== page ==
Why should I opt for a classroom training? It takes multiple days and costs money. Why should I not use online sources such as free YouTube tutorials? This is a question that me and my colleagues will sometimes be asked by people interested in learning Tableau.
YouTube tutorials can be useful, but you can never know if the quality is good, if the explanations are thorough enough and you can’t deep dive into subjects that maybe interest you. In my experience as a Tableau trainer, in a classroom attendees have the opportunity to not only ask questions to us, the trainers, but also to discuss and exchange ideas, and they can do it also with the other participants, fellow Tableau users. Not less important is the fact that the trainers will always try and adapt the explanation to the speed and understanding of the class, allowing everybody to reach their desired learning goals.
But since more and more often I stumble upon questions about YouTube videos, I’ve recently decided to give it a try and I have watched a few. What struck me the most was the lack of explanations and understanding of core concepts, and this is what prompted me to write this blog where I decided to show two examples of poor explanation and how classroom training would circumvent this.
Example 1: poor explanation
The first example is perhaps somewhat innocent, as this has to do more with poor explanation. During a video the instructor is giving an explanation about the DataPane and at some point they say something along the lines of ‘As we can see Blue is associated with Dimensions and Green is associated with Measures’. The instructor then goes on to explain that is is a bit more complicated and that Blue is used for Discrete fields and Green for Continuous fields. Whilst doing this they hover their mouse over the Dimensions when talking about Blue and they hover with their mouse over Measures when talking about Green. Further on they show what the difference is by changing a Field dragged onto a shelf from Green to Blue (or from Continuous to Discrete). All in all, in the end I believe a viewer will probably know how Blue pills and Green pills will affect the visualisation after this explanation. However, I do think that most viewers will wrongly associate the Blue colour with Dimensions and Green with Measures.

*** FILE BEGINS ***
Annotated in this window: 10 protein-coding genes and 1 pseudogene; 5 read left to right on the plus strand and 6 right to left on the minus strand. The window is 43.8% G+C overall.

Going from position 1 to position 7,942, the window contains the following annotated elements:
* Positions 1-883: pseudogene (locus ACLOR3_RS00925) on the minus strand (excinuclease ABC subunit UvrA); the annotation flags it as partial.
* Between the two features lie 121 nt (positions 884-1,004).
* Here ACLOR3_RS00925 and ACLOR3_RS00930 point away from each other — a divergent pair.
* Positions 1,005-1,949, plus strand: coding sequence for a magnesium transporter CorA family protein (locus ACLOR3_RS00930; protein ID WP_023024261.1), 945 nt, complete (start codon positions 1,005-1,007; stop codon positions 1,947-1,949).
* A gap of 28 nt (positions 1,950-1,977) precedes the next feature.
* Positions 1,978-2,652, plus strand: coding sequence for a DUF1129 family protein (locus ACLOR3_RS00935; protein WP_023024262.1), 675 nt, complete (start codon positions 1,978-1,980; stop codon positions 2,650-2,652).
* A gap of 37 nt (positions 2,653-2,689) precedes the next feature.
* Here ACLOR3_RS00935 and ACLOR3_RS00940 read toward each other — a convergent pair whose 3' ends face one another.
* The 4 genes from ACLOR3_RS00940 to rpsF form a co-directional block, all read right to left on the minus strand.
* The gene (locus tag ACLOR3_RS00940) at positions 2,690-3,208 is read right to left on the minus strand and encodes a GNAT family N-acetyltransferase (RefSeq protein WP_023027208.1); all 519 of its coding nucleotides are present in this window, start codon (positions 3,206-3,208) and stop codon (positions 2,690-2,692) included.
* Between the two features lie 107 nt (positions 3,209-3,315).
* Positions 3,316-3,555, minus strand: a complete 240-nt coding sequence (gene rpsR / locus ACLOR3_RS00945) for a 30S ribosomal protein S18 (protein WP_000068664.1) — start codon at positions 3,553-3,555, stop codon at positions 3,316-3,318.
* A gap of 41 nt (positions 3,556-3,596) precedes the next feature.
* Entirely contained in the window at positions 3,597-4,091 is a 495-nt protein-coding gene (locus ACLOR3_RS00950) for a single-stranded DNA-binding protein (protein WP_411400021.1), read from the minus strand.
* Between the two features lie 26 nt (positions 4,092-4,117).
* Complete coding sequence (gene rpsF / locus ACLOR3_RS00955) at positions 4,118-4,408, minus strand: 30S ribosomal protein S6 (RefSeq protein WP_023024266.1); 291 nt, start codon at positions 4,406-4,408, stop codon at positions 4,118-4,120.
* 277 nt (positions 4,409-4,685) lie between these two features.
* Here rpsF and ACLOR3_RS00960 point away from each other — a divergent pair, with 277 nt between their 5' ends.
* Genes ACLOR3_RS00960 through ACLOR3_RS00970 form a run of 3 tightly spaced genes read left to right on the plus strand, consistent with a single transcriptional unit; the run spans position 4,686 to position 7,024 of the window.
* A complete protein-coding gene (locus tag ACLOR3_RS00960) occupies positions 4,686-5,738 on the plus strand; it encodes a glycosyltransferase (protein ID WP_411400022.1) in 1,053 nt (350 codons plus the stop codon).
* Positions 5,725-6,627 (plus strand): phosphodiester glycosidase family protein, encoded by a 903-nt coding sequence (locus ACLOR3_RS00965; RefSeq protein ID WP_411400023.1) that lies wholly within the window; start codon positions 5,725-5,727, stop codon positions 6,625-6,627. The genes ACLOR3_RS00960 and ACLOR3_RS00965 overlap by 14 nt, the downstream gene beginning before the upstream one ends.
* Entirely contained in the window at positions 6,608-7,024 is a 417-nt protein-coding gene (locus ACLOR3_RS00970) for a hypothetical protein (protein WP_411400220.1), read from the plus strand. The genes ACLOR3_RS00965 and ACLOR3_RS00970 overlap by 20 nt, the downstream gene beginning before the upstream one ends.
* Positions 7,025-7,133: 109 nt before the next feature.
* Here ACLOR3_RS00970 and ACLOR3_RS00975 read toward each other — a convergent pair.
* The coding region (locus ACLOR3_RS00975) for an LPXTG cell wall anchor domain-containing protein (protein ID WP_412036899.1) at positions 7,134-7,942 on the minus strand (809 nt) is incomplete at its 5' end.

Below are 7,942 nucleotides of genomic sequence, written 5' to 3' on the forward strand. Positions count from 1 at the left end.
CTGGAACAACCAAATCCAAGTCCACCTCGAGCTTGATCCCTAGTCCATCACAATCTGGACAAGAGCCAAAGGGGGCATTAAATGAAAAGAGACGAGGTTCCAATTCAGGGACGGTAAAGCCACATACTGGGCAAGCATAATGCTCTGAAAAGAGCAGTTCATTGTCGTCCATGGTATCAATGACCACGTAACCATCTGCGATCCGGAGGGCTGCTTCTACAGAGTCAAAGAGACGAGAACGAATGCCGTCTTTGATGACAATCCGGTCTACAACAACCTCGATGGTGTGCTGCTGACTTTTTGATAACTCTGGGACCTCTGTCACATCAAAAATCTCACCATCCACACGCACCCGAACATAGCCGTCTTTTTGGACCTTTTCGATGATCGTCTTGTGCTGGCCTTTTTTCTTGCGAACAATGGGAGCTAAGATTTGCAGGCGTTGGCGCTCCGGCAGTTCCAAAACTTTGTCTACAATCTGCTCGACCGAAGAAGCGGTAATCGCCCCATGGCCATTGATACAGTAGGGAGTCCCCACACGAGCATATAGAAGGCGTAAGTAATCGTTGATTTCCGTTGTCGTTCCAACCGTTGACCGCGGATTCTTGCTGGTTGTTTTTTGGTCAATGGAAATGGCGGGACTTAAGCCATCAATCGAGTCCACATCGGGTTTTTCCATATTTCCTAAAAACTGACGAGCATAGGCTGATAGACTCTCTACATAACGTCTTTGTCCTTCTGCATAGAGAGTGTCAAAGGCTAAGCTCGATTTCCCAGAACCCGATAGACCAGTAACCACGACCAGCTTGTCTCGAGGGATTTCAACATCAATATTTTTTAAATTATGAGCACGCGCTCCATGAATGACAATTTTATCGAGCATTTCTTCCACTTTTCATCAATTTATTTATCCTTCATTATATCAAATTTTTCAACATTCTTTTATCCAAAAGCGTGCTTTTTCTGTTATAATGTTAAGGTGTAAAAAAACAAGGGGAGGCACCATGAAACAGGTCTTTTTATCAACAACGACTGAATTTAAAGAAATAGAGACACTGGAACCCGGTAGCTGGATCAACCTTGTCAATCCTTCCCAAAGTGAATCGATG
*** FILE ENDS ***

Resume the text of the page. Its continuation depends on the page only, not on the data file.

In class training
During a classroom training there will be opportunities to check-in with the classroom and ask questions to see if the basic understanding is correct. And if not, since it is a key concept, we can use a different explanation to get the message across that colour is not associated with Dimensions or Measures.
Example 2: when the trainer makes mistakes
The second example is my favourite as this is by far the worst.
The Explanation – During this tutorial the trainer provides an explanation of Blending. By itself the explanation is on point, although I was glad I already knew about Blending which makes it easier to follow the examples. But after the explanation they move on to provide an exercise, which you can follow along with.
The Example – The first datasource is already created, with a connection to Coffee Chain (a well known example dataset provided by Tableau). Within this datasource they tell us to click on the ‘Add’ button next to Connection to connect to Sample Superstore and create a second Datasource.
This is wrong as this only creates a second connection within the original datasource.